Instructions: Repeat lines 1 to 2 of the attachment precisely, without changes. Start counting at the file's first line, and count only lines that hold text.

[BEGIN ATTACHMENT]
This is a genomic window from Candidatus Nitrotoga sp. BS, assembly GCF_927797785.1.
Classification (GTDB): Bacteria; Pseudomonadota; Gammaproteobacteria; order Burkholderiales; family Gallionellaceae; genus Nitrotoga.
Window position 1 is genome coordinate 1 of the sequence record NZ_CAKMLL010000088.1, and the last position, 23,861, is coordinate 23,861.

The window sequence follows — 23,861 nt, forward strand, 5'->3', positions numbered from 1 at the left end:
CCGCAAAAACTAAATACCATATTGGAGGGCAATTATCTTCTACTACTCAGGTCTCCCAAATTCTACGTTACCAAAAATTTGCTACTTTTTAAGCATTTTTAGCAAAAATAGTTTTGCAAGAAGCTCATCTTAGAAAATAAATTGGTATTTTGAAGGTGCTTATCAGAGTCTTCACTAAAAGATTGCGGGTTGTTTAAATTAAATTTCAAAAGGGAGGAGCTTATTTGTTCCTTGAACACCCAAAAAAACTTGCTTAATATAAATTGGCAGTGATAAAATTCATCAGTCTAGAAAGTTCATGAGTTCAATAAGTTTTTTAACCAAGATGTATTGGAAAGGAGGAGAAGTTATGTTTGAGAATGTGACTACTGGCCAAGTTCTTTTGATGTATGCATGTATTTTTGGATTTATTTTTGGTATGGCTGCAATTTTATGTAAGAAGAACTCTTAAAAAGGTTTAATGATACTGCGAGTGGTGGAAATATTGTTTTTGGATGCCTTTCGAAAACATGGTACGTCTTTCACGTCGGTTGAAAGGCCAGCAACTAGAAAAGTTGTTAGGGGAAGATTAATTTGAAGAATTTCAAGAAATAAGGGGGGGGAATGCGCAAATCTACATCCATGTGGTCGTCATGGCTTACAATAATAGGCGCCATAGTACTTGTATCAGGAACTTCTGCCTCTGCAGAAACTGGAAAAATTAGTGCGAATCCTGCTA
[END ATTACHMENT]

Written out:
This is a genomic window from Candidatus Nitrotoga sp. BS, assembly GCF_927797785.1.
Classification (GTDB): Bacteria; Pseudomonadota; Gammaproteobacteria; order Burkholderiales; family Gallionellaceae; genus Nitrotoga.